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Im adding views to an animator like so:


    //2. Add Animator
    _animator = [[UIDynamicAnimator alloc] initWithReferenceView:self];

    //Alloc array
    viewsArray = [[NSMutableArray alloc] initWithCapacity:6];

    for (int numberOfViews = 0; numberOfViews < 5; numberOfViews++) {
        //Create views
        UIView* cell = [[UIView alloc] initWithFrame:CGRectMake(0, 0, 320, 70)];
        cell.backgroundColor = [UIColor grayColor];
        [self addSubview:cell];

        [viewsArray addObject:cell];

    //3. Add Gravity
    _gravity = [[UIGravityBehavior alloc] initWithItems:viewsArray];
    [_animator addBehavior:_gravity];

    //4. Add boundaries
    _collision = [[UICollisionBehavior alloc] initWithItems:viewsArray];
    _collision.translatesReferenceBoundsIntoBoundary = YES;
    [_animator addBehavior:_collision];

    //8. Add ItemProperties' Behaviors
    UIDynamicItemBehavior* itemBehaviour = [[UIDynamicItemBehavior alloc] initWithItems:viewsArray];
    itemBehaviour.elasticity = 0.6;

    //9. itemBehaviour.action = ^{};
    [_animator addBehavior:itemBehaviour];

    NSLog(@"viewcount %d", [[self subviews] count]);

I only see one drop down to the bottom.

share|improve this question
Are you seeing the others not drop down? Because it looks like they all start in the same place, and have the same behaviour, so they would move in unison and overlay each other, giving the appearance of one object falling. –  HalR Sep 20 '13 at 5:38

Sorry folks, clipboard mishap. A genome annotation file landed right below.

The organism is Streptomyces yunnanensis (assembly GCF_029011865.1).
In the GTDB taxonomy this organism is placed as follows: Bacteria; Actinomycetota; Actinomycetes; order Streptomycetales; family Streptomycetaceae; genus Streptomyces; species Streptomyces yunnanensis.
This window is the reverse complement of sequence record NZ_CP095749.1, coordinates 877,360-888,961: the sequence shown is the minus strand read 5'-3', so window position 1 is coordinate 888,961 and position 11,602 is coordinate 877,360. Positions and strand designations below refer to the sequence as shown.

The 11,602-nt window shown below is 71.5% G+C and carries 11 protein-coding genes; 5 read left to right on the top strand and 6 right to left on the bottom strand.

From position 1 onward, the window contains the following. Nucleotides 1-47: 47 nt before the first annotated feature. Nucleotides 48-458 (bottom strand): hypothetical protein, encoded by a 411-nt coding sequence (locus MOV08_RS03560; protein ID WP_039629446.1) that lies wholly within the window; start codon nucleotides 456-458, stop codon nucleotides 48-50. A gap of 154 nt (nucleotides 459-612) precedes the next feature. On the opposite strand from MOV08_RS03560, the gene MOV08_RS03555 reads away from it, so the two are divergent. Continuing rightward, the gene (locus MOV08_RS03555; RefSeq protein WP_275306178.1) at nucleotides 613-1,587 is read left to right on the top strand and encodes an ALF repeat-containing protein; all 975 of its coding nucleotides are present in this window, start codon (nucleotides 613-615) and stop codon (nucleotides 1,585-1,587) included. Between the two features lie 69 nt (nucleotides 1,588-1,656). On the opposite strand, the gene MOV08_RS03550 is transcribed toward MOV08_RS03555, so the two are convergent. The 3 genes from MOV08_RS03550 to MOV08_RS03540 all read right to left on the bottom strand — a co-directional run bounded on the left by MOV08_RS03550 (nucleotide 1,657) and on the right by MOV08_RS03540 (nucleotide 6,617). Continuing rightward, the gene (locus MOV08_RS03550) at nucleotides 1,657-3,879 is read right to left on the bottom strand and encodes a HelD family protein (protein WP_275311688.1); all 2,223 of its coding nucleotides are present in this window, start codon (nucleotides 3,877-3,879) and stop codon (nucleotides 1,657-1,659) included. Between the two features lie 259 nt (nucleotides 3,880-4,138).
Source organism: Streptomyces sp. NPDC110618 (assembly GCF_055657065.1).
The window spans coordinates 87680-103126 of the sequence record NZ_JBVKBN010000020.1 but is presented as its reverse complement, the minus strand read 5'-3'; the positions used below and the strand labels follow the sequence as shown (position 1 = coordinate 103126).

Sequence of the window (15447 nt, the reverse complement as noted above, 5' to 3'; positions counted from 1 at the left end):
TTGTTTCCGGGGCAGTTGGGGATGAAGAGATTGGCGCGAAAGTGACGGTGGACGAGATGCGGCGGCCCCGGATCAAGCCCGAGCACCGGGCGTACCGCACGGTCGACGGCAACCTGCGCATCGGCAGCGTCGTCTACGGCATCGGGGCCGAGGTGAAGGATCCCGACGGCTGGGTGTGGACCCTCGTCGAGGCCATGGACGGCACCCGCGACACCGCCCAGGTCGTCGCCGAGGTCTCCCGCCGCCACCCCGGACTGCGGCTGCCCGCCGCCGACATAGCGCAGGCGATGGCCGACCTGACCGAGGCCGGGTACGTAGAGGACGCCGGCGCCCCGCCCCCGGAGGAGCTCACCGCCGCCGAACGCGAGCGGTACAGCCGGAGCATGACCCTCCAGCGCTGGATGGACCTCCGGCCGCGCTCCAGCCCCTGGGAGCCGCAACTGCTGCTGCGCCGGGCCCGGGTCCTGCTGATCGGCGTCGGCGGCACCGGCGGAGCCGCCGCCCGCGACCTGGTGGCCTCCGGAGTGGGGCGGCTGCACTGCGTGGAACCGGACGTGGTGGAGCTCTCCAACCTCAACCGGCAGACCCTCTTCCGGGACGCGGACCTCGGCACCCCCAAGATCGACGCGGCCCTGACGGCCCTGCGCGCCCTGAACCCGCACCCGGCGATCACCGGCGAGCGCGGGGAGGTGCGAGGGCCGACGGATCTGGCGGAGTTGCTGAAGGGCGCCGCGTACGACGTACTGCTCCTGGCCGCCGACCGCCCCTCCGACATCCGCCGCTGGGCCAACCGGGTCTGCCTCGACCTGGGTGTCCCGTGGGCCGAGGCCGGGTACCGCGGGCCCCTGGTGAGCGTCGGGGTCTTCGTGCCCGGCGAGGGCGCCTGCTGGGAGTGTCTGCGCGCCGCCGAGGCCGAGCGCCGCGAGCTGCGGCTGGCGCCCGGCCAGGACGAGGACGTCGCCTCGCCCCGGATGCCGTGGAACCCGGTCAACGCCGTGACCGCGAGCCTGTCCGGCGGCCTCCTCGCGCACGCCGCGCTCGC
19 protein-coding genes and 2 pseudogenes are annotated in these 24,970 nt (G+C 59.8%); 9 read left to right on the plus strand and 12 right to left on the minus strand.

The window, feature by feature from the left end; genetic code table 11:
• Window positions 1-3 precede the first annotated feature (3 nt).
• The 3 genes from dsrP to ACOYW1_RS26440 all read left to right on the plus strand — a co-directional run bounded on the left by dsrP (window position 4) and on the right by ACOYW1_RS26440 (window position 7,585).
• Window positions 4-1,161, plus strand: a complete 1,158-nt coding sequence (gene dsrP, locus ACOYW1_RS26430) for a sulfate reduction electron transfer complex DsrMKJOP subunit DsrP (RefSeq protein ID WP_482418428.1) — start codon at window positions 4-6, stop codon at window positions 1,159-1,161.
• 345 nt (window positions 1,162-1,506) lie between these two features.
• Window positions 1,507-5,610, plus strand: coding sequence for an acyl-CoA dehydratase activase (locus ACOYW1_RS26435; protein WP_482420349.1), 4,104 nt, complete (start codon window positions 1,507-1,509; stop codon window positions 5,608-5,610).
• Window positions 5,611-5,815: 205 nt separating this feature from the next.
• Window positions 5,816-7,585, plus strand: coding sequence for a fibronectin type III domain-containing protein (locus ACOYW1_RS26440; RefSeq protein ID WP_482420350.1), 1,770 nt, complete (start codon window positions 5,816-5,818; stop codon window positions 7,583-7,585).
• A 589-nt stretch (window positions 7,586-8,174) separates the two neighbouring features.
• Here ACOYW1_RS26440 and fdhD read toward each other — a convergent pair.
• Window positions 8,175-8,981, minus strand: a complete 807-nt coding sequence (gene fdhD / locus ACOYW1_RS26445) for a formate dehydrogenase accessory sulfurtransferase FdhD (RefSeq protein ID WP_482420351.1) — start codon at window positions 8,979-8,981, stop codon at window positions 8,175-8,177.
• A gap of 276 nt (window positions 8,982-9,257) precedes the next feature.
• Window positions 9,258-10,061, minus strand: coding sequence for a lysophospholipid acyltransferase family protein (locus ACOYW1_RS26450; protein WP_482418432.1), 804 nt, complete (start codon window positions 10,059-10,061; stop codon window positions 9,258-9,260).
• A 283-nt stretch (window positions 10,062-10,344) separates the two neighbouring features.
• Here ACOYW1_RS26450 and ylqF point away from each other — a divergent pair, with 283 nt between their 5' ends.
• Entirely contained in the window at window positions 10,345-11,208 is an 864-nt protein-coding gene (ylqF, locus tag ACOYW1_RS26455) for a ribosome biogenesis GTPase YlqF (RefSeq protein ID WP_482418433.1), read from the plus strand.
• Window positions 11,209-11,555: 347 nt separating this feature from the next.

Yeah I did "fix" it that way. I was just wondering why though, if they react with each other, wouldnt they end up stacked even though they all started in the same place. –  marciokoko Sep 20 '13 at 13:50
It seems as though they interact with edge collisions, not with understanding that they are occupying the same space and adjusting their position accordingly. –  HalR Sep 20 '13 at 15:10

1 Answer 1

up vote 2 down vote accepted

@HalR is correct—your views are being added to the animator; they're just all being added at the same time with the same starting attributes, so they will all behave in exactly the same way and appear as one item. And yes, by default, the collision behavior's mode is UICollisionBehaviorModeEverything, meaning its items should collide with each other and with the boundaries. Yet, by implying UICollisionBehaviorModeEverything and placing all of the items on top of each other, you've created an impossible scenario wherein you've explicitly told the edges of each item to overlap, but you've told the animator that they're not allowed to overlap. The animator's behavior at that point is undefined—I think it just ignores whatever physics rule you've manually broken, but it can get much weirder than that. In WWDC 2013 Session 206 (Getting Started with UIKit Dynamics), Apple at one point says "don't expect the impossible" saying that "you can create setups which don't have solutions" and showing overlapping items with collision behaviors set as an example. In other words, they saw this coming, and they just don't want you to do it. ;)

The way to make this work, of course, would just be to give each of the items a starting position that doesn't overlap with other items' starting positions, or to add them all to where you're adding them now, only a few seconds apart from each other so the last one can fall out of the way.

share|improve this answer
or what I did which is just set up the lower boundary by itself :) –  marciokoko Sep 24 '13 at 22:48

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